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Eli Rallo Is Writing a Book: Yesterday Jars, Tomorrow the World

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This story was originally published in The Creators — a newsletter about the people powering the creator economy. Get it sent to your inbox.

Eli Rallo is a 23-year-old living in New York City who revisited her favorite childhood family activity during the pandemic which led to a viral TikTok and subsequent stream of ‘jar content.’ Now two years later Rallo (534.1K TikTok followers) with a book deal in development at HarperCollins, a podcastand brand deals, knows a thing or two about shifting gears.

Rallo didn’t expect to make social media her full-time job. Eli’s giant glass jars filled with gluten-free animal crackers, sour candy, cheese puffs, and other treats made for a unique trail mix and TikTok virality and her account quickly gained traction.

Observer: What made you make your first TikTok?

Eli Rallo: Similar to a lot of other content creators in New York City. I was just messing around on TikTok during the pandemic and went very randomly viral. So it was not intentional. I never kind of thought that this would happen. So it was very pandemic Tiktok success story.

How did you pivot from one type of content to another?

I’m very lucky that it was a bit seamless for me. I posted when I left home to New York City. And I just told everyone on Tik Tok I’m not gonna be posting as much jar content. So if you want to unfollow me, kind of unfollow me now sort of a thing, and more people ended up following me. So that was really crazy. And I completely didn’t know that that was ever going to be a thing. I feel like they embraced the switch in content which was really great.

What types of brand deals do you normally do?

It’s a mixed bag, some fashions, skincare, I do restaurants, broadway shows entertainment. I do Spotify, Amazon Prime, Google. It really depends. Like, I’m really lucky that I’ve positioned myself in a place where a lot of different brands feel inclined to work with me.

Were you expecting TikTok and social media to be your full time job? How has that worked?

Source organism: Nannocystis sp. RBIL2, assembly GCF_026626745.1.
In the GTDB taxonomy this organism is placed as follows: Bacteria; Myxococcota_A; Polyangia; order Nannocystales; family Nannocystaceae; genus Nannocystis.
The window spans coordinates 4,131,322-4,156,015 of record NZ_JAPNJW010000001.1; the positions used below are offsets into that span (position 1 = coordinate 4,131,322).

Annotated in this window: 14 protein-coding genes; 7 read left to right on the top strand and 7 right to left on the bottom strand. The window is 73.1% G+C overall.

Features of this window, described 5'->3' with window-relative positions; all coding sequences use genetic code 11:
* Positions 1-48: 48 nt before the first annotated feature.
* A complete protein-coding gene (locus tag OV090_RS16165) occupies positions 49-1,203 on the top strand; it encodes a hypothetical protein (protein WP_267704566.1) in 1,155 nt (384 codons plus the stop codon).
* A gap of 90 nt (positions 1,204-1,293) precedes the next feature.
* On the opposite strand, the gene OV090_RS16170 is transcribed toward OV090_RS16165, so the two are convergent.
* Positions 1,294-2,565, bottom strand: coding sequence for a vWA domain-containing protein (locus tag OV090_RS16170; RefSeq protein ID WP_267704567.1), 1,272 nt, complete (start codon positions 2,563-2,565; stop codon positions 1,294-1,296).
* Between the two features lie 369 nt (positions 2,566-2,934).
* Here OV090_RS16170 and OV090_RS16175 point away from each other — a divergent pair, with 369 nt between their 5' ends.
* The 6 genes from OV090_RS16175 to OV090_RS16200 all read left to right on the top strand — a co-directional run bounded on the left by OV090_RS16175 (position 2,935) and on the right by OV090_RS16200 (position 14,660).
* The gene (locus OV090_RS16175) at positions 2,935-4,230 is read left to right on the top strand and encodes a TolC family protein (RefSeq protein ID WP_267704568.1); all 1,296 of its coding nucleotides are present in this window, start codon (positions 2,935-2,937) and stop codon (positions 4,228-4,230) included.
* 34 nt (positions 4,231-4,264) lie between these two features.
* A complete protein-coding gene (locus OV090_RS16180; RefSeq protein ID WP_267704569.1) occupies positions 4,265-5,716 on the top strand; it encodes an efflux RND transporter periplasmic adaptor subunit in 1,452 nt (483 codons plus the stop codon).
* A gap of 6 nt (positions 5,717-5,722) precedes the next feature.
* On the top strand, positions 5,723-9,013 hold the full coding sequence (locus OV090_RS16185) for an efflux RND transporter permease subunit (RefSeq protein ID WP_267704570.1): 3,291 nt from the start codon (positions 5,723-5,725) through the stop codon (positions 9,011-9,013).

I was kind of just doing trial and error. I knew I had two great degrees in case I needed to go back to the corporate world and also have an immense amount of family privilege. That was an obvious safety net.

So I decided, you know, I’m going to try this out, and then TikTok and Instagram were my full-time ways of making money for a while, and then my podcast became monetized. So now that makes a bit of money, and my primary source of income is the advance from my book deal.

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What has your book journey been like? How did you get approached to write this book?

I was publishing a lot of my writing on a Substack, and then my agents now saw it and reached out to me. They said they noticed that I wanted to write a book and that they were super inspired by that, and they loved my writing style and would love to talk about something.

What is your book specifically about?

It’s called I didn’t know I needed this. And it’s a full relationship from start to finish. So part one is about getting into relationships. Part two is about relationships themselves. And part three is about our relationship to ourselves. It’s a lot about ways that I made mistakes and ways that I messed up and kind of what I learned from it going forward and how I hope to apply those things in the future and what I’m learning as I go, so it’s very, it’s personal essay style, narrative nonfiction, and it’s a little bit of stories, a little bit of advice.

Since the pandemic there’s been a trend of “real” and more authentic influencers, what’s your take on that?

​​I never want to claim that I am myself, you know, because I want to make sure that I’m like being humble and also remembering that like my life is really aspirational and might not be as relatable as some people are saying it is for them. So I think something about it for me is just being authentic to myself every single day.

I don’t want to try to be real or try to be authentic or try to be relatable because I think that absolutely relieves the point if you’re trying to be authentic that you’re not being authentic.

I want to be a writer, and I’m hoping that people will really invest in my writing when the time comes.

This interview was originally published in The Creatorsa newsletter about the people powering the creator economy. Get it in your inbox before it’s online.

Eli Rallo Is Writing a Book: Yesterday Jars, Tomorrow the World

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